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News >  ID Government

Idaho lawmakers reject removal of campaign donation limits; call for more reporting, disclosure

UPDATED: Wed., Oct. 18, 2017

BOISE – A bipartisan working group of Idaho lawmakers on Wednesday unanimously rejected a proposal to eliminate all of Idaho’s limits on campaign contributions, and instead endorsed changes in the state’s Sunshine Law to require more frequent and more detailed disclosures, including adding new reporting in local races and requiring information about who’s behind shadowy outside groups that run independent expenditure campaigns in the state.

“We’re struggling now to get confidence in the system,” said Rep. Fred Wood, R-Burley, co-chair of the Legislature’s interim working group on campaign finance and ethics reform. “Changing these contribution limits or trying to eliminate them, God forbid, would just send the absolute wrong message. We need to get transparency and faith in the system back.”

House Minority Leader Mat Erpelding, D-Boise, agreed. “Eliminating caps would have been the opposite of reform,” he said. “We’re supposed to be improving our campaign finance laws, not making them worse. Eliminating the caps on campaign contributions would have led to more corruption, less accountability and put Idaho candidates up to the highest bidder.”

Rep. Sage Dixon, R-Ponderay, also agreed. He said he didn’t like the idea of mailboxes being stuffed and radio broadcasts brimming with ads paid for by a single deep-pocketed donor, rather than candidates reaching out to their neighbors and fellow citizens. “I appreciate where we’re headed,” Dixon said. “I think it should give more transparency in the process.”

The proposal to do away with Idaho’s limits, which were enacted by the state’s voters in the Sunshine Law Initiative in 1974, came as legislative staffers compiled the various ideas that had been tossed around in the panel’s earlier discussions into a proposed draft bill.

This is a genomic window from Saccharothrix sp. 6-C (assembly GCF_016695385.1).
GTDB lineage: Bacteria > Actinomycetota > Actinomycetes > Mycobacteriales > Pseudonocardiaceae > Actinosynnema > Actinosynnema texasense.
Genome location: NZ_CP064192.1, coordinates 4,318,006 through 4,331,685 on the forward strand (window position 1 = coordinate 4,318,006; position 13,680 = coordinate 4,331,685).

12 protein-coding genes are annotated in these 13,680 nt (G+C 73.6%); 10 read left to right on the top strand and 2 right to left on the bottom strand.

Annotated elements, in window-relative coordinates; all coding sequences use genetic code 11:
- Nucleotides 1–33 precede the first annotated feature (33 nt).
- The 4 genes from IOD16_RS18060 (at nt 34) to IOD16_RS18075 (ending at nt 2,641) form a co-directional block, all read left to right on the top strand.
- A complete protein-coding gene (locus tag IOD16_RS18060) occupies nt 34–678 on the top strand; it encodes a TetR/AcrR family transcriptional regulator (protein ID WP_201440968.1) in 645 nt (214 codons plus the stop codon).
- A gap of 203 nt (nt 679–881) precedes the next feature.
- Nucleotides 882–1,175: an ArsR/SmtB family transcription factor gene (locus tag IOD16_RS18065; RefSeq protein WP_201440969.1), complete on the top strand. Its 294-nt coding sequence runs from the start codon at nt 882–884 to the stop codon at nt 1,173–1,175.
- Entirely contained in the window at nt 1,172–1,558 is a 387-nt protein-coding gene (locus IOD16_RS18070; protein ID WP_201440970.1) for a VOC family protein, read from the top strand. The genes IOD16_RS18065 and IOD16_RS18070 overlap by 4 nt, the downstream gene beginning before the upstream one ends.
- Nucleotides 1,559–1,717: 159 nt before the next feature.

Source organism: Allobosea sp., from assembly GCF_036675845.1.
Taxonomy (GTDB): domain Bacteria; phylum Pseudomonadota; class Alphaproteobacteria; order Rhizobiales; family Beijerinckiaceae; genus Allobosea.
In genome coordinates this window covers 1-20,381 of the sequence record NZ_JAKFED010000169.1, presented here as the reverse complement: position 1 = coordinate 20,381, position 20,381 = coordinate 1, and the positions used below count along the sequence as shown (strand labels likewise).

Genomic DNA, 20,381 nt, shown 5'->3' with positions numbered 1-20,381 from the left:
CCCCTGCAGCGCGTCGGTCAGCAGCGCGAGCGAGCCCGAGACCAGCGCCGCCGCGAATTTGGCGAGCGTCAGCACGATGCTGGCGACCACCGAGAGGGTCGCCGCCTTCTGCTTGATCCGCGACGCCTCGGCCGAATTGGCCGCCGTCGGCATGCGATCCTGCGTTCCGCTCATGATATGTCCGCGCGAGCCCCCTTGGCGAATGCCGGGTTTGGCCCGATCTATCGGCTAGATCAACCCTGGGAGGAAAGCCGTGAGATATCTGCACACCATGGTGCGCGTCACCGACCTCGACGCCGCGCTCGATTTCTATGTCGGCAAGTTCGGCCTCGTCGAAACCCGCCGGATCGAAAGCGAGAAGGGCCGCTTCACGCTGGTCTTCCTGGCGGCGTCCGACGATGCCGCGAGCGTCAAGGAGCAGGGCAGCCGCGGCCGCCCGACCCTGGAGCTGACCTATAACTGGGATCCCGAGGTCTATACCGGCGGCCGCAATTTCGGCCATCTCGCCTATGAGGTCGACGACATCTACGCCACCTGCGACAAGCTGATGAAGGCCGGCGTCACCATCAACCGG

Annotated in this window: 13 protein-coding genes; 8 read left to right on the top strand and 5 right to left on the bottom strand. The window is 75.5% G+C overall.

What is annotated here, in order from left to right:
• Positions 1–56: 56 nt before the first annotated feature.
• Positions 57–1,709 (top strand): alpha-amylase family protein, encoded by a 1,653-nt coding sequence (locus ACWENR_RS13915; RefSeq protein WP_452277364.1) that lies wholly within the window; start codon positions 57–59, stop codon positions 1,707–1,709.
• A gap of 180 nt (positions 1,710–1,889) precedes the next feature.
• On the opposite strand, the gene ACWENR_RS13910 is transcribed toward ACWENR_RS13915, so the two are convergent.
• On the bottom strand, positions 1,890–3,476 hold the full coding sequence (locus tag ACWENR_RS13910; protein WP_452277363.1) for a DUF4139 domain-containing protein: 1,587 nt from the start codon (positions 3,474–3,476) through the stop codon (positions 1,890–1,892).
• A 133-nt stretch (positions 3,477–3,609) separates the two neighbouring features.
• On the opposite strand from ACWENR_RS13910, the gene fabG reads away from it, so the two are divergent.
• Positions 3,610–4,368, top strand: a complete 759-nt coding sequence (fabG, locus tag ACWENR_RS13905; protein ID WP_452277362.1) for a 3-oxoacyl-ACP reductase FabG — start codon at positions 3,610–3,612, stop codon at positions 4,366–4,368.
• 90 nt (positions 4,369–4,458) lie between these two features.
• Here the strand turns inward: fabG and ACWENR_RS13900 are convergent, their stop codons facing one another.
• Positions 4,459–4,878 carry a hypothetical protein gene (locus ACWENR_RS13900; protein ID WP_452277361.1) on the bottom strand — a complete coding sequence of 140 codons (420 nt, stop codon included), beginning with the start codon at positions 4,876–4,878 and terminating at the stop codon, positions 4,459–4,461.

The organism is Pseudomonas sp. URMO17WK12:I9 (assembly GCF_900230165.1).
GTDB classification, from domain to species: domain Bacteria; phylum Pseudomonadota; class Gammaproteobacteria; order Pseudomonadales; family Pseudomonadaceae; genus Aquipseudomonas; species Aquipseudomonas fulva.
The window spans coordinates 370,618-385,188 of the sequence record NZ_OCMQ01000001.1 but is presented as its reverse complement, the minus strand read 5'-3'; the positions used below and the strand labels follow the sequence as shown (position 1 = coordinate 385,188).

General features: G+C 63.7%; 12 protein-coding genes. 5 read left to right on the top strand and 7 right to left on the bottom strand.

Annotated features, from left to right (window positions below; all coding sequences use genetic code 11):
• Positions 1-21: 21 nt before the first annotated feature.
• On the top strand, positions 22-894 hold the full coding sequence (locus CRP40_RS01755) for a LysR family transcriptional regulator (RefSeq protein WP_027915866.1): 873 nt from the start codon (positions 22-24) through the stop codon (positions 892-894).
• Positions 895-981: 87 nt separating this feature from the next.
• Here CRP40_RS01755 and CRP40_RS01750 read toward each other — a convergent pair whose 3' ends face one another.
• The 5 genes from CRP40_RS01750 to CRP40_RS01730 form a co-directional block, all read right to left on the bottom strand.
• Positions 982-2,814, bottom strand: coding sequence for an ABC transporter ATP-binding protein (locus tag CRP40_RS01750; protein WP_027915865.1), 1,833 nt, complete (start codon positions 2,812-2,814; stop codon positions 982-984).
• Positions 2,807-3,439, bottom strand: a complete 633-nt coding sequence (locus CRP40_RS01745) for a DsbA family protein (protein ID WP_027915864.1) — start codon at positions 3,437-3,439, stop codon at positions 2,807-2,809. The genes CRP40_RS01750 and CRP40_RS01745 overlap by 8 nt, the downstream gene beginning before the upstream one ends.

Legislative staffer Kristin Ford told the panel that removing limits on how much an individual or corporation can contribute to a particular candidate “sounds maybe a little bit radical.” But she noted that courts increasingly are viewing political contributions as free speech. “Our neighbor Montana has just had their contribution limits overturned in court, it’s still on appeal,” she said. “There seems to be a progression toward that direction. I think it’s not insane to get the horse before the cart and just eliminate them yourselves, with the caveat that we won’t have limits but we will have increased disclosure that we hadn’t had before.”

She also noted that Idaho’s existing limits are higher those that were struck down in Montana.

Idaho Secretary of State Lawerence Denney rejected the idea. “I’m perfectly OK with the contribution limits we have,” he said. The current limits for donations to Idaho legislative candidates from an individual or entity are $1,000 for the primary election and $1,000 for the general election; the limit for donations to statewide candidates are $5,000 for each.

Denney said he and members of his staff met with Ford, representatives of the Attorney General’s office and others to review the draft proposal, and, “We agreed that there has been no challenge to our campaign limits currently.”

Ford then put together a more modest draft bill, including Denney’s recommendations and excluding the elimination of contribution limits. The committee considered both drafts, and opted unanimously for the more modest one, with some additional tweaks.